Germany’s Spy Agency Admits Employing Himmler’s Daughter in the 1960s
Gudrun Burwitz, who died last month at 88, never renounced her father or Nazism
Germany’s foreign intelligence service employed the daughter of top Nazi Heinrich Himmler in the early 1960s, although she never renounced her father or Nazism, and remained active in far-right extremism all her life. She fought to defend her father’s reputation and aided in the defense of SS members and Nazi war criminals.
The Federal Intelligence Service spy agency acknowledged on Friday that it had employed Himmler’s daughter Gudrun Burwitz after it was reported by Bild newspaper. The revelation could add to public soul-searching over the tolerance of some Nazis after World War II.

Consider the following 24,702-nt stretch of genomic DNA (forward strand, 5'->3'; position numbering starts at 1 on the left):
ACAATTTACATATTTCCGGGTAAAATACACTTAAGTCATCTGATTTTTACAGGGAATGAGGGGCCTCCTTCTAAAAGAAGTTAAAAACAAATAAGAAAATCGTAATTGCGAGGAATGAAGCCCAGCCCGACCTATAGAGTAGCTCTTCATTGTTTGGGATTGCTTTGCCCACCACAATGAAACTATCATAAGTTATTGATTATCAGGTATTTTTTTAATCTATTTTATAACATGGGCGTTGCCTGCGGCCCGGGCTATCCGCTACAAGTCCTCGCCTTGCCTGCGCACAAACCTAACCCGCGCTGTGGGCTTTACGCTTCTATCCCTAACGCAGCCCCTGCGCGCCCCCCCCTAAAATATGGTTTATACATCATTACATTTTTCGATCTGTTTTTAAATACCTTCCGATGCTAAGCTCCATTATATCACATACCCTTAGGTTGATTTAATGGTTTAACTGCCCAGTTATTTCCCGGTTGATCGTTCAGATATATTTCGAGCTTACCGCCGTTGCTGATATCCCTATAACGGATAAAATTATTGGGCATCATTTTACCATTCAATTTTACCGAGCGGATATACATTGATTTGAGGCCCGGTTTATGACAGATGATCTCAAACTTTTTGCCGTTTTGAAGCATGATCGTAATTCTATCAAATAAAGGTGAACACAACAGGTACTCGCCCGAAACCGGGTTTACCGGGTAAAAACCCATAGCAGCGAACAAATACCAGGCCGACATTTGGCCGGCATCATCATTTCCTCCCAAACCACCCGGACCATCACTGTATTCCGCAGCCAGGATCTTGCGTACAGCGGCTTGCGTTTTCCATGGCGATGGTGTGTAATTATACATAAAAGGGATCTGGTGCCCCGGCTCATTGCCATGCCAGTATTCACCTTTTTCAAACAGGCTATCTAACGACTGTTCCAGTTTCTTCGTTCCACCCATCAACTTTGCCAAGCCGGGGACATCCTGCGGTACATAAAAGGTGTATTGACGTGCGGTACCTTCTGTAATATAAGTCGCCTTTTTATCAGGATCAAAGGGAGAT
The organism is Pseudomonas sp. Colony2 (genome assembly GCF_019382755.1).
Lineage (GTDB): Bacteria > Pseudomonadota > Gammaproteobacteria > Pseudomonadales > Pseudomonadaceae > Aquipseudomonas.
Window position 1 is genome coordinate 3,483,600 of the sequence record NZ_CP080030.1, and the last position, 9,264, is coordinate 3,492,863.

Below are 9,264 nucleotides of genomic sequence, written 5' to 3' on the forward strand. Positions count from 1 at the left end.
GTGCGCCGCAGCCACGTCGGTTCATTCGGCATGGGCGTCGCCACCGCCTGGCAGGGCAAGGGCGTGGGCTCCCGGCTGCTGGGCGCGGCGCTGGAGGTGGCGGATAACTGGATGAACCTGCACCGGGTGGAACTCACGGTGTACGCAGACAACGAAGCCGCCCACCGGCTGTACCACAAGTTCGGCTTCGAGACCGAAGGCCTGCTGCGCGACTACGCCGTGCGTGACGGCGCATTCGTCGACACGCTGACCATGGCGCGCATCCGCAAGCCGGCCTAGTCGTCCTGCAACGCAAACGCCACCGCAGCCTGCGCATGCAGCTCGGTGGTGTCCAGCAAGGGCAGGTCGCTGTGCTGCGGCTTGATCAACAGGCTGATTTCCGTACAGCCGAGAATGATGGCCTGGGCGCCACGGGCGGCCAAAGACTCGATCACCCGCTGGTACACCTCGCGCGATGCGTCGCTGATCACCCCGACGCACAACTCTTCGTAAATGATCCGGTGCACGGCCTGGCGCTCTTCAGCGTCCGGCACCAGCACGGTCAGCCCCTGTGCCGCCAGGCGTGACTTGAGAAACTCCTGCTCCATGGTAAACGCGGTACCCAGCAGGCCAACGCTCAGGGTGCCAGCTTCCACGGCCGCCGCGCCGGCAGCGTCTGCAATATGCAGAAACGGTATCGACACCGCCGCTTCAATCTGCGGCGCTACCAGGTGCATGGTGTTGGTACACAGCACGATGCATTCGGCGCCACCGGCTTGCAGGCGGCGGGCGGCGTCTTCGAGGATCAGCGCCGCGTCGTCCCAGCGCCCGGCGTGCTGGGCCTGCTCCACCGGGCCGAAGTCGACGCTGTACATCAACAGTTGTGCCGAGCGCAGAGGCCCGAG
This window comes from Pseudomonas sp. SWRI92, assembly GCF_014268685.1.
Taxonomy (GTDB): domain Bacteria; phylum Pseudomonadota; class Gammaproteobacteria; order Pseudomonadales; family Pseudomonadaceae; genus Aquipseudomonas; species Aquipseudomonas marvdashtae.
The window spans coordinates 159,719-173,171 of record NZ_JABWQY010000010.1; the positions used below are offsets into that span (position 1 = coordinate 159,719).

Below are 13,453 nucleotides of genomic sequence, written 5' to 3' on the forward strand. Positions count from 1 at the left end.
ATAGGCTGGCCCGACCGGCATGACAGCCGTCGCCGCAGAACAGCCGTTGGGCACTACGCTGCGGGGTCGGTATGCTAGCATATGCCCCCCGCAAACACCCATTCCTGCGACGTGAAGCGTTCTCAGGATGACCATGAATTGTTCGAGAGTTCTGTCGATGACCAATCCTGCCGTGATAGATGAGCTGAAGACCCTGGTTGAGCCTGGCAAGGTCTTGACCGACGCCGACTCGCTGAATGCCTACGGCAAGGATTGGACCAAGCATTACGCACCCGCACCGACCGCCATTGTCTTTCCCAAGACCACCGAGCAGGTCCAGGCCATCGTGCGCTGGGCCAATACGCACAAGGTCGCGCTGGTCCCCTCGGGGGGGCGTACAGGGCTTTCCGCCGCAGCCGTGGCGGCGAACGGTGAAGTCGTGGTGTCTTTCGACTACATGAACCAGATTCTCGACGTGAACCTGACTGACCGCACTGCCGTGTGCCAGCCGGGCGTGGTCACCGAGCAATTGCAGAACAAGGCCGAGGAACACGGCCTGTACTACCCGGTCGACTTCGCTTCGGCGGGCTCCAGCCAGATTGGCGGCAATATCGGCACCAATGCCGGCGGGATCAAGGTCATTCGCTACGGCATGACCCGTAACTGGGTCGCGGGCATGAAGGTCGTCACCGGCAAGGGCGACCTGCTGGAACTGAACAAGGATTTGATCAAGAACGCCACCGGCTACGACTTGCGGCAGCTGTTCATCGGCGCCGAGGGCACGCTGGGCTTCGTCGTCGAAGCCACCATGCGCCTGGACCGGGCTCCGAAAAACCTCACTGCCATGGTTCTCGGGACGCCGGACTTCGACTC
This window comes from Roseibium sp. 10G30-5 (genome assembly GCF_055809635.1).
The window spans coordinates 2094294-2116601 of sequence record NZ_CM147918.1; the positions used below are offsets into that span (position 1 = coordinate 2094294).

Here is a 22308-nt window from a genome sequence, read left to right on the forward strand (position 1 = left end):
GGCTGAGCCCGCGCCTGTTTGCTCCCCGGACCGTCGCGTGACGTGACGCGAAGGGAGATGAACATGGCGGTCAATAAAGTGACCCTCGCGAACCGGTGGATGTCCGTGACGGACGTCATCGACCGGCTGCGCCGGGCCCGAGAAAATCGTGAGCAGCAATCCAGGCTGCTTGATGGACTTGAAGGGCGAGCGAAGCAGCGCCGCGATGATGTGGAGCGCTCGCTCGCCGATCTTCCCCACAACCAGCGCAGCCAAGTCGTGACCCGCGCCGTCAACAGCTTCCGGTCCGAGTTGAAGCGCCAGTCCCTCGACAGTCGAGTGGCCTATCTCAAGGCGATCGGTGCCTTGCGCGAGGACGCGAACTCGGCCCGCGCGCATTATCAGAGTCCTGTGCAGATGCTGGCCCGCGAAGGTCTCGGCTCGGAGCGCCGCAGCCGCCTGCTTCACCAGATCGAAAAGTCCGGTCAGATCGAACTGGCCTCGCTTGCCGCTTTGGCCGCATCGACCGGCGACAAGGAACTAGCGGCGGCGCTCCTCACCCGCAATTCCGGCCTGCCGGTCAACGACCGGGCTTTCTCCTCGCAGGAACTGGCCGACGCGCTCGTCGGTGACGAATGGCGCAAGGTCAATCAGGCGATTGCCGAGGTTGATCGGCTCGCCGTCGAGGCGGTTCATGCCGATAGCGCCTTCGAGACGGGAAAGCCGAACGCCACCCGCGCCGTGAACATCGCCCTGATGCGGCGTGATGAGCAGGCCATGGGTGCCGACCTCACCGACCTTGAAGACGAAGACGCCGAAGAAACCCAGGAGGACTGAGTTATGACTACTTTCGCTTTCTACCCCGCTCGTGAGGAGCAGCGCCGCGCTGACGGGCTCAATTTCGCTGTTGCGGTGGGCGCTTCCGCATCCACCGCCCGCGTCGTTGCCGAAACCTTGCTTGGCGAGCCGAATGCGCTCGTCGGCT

Himmler, who as commander of the SS was one of the most powerful Nazis and a principal architect of the murder of six million Jews in the Holocaust, killed himself in British custody in May 1945. His daughter Burwitz died last month in Munich at age 88.